Why should US taxpayers fund such projects? The arguments for spending on big science are similar to those of funding space missions: The effort to do cutting-edge physics research produces unexpected technological breakthroughs with everyday applications. For example, the World Wide Web was spawned by high-energy scientists at CERN (European Organization for Nuclear Research) trying to find a way to send graphics and other data to their colleagues elsewhere who used different computer systems. Accelerator technology has been adapted to make computer microchips. And there are now medical diagnostic and therapeutic tools, such as proton-beam therapy, that have emerged from this research.
In fields such as cosmology and high-energy physics, researchers are tackling profound questions about the origins and nature of the universe from the smallest to the largest scales. But they acknowledge that the experiments needed to address cutting-edge questions are getting too big and too expensive for any one nation to afford.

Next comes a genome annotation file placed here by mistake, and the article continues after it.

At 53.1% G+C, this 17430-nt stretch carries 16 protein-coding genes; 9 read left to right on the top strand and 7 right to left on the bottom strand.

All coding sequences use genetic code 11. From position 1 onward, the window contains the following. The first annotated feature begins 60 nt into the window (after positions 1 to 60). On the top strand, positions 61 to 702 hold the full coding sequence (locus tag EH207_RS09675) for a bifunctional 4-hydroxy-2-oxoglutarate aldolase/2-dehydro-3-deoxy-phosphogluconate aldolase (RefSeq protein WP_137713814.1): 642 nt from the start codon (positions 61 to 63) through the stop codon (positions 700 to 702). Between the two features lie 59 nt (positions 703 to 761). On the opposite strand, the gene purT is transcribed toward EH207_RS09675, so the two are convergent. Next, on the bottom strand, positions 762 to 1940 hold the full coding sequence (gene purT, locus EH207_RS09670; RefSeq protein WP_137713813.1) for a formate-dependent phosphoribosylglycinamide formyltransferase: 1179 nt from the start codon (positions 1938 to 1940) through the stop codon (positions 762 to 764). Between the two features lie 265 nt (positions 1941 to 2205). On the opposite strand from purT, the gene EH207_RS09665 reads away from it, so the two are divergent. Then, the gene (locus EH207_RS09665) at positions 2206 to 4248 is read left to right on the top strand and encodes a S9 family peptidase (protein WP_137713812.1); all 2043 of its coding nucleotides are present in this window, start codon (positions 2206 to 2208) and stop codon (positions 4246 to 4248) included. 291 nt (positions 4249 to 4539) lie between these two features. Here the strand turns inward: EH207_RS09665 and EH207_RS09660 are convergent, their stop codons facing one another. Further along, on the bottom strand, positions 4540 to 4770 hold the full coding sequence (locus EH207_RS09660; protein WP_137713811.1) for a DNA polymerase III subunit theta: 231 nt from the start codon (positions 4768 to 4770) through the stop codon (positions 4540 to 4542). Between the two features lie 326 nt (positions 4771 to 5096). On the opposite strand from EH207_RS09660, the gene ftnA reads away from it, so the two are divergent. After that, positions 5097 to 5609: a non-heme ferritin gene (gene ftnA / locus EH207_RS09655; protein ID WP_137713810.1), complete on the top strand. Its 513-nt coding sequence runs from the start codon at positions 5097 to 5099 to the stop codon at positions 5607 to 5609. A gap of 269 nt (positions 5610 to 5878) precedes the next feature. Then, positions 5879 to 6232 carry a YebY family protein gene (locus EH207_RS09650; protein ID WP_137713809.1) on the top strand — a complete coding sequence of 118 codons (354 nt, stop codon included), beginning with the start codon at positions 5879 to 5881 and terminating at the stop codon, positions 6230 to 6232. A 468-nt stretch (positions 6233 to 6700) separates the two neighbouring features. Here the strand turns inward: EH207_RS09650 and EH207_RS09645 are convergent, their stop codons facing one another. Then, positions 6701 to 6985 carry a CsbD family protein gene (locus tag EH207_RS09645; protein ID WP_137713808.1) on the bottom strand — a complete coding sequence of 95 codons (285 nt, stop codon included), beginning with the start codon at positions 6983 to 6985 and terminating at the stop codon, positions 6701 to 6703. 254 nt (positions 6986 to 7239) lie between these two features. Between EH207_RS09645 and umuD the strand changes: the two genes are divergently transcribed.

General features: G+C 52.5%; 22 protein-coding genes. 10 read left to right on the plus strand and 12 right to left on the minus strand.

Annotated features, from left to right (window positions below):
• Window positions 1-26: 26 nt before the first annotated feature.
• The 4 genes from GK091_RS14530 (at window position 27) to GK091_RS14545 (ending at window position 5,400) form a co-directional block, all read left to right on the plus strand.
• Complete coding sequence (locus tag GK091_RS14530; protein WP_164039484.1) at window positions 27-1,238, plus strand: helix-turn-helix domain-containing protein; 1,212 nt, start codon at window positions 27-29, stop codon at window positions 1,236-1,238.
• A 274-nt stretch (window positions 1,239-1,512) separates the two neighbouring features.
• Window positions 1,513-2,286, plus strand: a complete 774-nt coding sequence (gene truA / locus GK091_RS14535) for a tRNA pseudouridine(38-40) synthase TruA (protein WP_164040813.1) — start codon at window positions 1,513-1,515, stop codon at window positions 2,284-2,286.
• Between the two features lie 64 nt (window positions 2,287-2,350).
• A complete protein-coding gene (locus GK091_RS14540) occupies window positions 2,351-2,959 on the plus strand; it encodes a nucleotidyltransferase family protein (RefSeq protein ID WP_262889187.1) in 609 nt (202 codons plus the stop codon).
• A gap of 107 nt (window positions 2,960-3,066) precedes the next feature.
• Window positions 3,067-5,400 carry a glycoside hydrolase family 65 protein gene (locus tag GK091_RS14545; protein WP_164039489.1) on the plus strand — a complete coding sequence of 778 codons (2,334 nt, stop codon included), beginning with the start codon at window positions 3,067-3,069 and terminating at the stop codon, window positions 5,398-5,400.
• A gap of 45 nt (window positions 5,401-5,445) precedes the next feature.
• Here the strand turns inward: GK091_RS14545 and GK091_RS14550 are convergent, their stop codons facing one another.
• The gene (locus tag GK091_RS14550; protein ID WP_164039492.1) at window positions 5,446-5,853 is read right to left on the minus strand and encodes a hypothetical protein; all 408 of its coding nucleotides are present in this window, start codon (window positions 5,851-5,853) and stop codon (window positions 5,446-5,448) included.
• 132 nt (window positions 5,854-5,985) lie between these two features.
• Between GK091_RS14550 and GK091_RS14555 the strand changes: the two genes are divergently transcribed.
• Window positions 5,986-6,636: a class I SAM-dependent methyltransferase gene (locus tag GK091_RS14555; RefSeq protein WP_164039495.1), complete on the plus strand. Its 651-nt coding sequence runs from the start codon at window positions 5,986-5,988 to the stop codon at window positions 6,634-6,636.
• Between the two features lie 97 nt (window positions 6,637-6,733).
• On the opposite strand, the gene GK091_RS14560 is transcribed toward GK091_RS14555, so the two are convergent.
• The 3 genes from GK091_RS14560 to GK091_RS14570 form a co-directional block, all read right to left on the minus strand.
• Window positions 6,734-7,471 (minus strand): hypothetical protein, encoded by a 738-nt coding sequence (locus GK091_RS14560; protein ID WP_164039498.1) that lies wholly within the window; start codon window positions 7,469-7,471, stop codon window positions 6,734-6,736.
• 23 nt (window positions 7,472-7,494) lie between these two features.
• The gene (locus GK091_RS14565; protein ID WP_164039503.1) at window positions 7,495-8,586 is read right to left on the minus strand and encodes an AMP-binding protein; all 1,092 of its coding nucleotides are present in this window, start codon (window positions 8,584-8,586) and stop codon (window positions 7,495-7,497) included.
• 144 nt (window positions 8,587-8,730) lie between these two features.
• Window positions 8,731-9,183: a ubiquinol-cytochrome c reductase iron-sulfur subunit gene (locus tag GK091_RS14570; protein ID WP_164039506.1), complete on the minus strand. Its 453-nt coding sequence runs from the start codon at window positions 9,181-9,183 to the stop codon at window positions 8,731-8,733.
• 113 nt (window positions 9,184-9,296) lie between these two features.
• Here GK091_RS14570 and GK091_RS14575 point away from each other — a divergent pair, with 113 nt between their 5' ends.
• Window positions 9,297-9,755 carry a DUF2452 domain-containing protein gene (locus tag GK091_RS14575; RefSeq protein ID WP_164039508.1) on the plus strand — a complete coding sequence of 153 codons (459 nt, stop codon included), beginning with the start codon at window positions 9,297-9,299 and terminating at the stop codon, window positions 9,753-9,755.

Over the years, a network of different but complementary world-class physics labs have emerged in different regions.
Europe built the LHC’s predecessor, the Large Electron-Positron Collider. Japan built its so-called "B Factory" for indirectly probing particle interactions at energy levels higher than the accelerator itself could attain. And the US had important experiments running at the Stanford Linear Accelerator and at the Fermi National Accelerator Laboratory in Batavia, Ill. Fermilab’s "Tevatron" is currently the world’s most powerful accelerator.